§ Mr. Mitchell
To ask the Minister of Agriculture, Fisheries and Food what research he has(a) commissioned and (b) undertaken into the possibility that cow dung used as a fertiliser could transmit BSE in cattle to humans as CJD; what were the findings; and what advice he has issued on the matter. 
§ Ms Quin
No work has been commissioned to demonstrate directly that cow dung used as fertiliser could transmit BSE to humans as CJD. In studies commissioned by MAFF, BSE infectivity has been found in the wall of the gut of cattle that were given BSE infected cattle brain by mouth, but none has been seen in the gut of natural cases of BSE. Analysis of data from the epidemic (by the Veterinary Laboratories Agency (VLA) and other groups) suggests that horizontal transmission between animals does not occur, by any route. It has proved difficult to test faeces directly for infection, as it is highly toxic to mice, but no infection has been transmitted to mice from the faeces of cattle experimentally infected with BSE.61W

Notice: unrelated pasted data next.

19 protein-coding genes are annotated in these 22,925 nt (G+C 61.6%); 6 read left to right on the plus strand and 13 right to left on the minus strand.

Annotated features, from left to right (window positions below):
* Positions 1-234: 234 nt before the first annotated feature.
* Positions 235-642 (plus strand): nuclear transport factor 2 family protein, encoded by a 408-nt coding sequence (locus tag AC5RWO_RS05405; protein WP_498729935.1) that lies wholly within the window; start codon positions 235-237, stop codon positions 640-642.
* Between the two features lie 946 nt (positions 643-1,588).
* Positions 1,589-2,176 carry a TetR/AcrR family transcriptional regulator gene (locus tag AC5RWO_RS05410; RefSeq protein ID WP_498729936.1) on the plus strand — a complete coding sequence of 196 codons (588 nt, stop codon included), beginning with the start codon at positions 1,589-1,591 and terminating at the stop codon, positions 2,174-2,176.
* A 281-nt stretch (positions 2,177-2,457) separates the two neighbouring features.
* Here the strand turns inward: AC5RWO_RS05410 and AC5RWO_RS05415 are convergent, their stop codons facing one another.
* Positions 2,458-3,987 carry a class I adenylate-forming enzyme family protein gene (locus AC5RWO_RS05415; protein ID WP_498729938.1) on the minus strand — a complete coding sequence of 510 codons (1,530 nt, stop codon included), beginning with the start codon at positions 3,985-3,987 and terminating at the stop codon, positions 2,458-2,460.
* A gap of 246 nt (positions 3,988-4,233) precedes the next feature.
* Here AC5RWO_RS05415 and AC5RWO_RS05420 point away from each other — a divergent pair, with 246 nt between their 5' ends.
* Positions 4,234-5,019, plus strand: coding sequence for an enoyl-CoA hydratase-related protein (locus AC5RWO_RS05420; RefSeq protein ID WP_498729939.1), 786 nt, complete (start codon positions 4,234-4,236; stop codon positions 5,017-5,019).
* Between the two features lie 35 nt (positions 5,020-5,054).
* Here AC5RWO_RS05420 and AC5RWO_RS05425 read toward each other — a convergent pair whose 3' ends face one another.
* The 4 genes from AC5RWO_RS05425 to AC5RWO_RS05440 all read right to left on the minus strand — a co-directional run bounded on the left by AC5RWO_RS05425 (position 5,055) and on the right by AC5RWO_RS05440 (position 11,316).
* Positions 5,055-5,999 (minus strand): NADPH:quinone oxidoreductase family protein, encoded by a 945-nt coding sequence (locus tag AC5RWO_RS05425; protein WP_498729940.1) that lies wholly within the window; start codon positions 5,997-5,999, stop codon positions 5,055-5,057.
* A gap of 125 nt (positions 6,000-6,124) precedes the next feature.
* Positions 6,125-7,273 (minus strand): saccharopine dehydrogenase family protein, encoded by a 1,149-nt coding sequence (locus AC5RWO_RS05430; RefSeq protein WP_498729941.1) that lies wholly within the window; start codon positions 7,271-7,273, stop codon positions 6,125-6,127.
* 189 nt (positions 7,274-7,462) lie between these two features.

Although MAFF has not issued advice on this matter, SEAC have considered and issued advice on the disposal of excreta from experimentally infected cattle. The Committee's advice applies specifically to experimentally infected cattle and SEAC has not issued broader advice on this question.